Functional composition of epifauna in the south-eastern North Sea in relation to habitat characteristics and fishing effort

Neumann, Hermann; Diekmann, Rabea GND; Kröncke, Ingrid

Analysis of ecosystem functioning is essential to describe the ecological status of ecosystems and is therefore directly requested in international directives. There is a lack of knowledge regarding functional aspects of benthic communities and their environmental and anthropogenic driving forces in the southern North Sea. This study linked functional composition of epibenthic communities to environmental conditions and fishing effort and investigated spatial correlations between habitat characteristics to gain insight into potential synergistic and/or cumulative effects. Functional composition of epifauna was assessed by using biological trait analysis (BTA), which considered 15 ecological traits of 54 species. Functional composition was related to ten predictor variables derived from sediment composition, bottom temperature and salinity, hydrodynamics, annual primary production and fishing effort. Our results revealed significantly different functional composition between the Dogger Bank, the Oyster Ground, the West and North Frisian coast. Mobility, feeding type, size and adult longevity were the most important traits differentiating the communities. A high proportion of trait modalities related to an opportunistic life mode were obvious in coastal areas especially at the West Frisian coast and in the area of the Frisian Front indicating disturbed communities. In contrast, functional composition in the Dogger Bank area indicated undisturbed communities with prevalence of large, long-lived and permanently attached species being sensitive towards disturbance such as fishing. Tidal stress, mud content of sediments, salinity, stratification and fishing effort were found to be the most important habitat characteristics shaping functional composition. Strong correlations were found between variables, especially between those which changed gradually from the coast to offshore areas including fishing effort. Unfavourable extremes of these factors in coastal areas resulted in disturbed epibenthic communities, while the relative influence of a single factor on functional composition cannot be quantified. Coastal communities seemed to be well adapted to disturbance and the prevalence of opportunistic trait modalities not necessarily revealed a poor ecological status according to the Marine Strategy Framework Directive (MSFD). The integration of functional aspects into the assessment of ecosystem health is recommended, since widely used structural measures failed in naturally disturbed habitats.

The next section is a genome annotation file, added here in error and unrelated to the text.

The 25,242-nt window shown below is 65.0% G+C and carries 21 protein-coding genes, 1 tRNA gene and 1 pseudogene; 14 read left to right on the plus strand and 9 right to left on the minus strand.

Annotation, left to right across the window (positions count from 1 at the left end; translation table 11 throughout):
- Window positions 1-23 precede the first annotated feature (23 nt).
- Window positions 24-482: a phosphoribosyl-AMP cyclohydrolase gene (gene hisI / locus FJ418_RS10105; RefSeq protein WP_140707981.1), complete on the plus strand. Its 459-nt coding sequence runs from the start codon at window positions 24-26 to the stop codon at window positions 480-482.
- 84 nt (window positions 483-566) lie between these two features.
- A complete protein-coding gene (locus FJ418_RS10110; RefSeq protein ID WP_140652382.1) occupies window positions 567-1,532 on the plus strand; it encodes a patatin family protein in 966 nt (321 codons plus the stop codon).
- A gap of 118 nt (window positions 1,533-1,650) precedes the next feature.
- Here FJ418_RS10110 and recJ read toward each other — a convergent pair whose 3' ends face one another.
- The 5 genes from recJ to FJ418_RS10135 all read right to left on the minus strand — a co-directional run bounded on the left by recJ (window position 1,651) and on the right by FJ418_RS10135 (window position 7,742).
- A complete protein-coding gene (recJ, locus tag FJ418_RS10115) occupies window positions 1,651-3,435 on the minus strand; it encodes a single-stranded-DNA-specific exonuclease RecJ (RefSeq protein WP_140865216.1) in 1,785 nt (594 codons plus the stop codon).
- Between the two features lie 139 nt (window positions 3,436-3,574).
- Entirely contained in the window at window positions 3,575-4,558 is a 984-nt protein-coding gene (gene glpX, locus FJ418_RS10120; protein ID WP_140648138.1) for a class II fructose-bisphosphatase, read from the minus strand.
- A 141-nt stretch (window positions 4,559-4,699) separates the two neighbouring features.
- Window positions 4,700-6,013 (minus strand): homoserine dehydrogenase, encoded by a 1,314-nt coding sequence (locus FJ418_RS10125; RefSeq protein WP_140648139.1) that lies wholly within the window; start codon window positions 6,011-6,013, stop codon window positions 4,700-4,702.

Neumann, Hermann / Diekmann, Rabea / Kröncke, Ingrid: Functional composition of epifauna in the south-eastern North Sea in relation to habitat characteristics and fishing effort. 2016.


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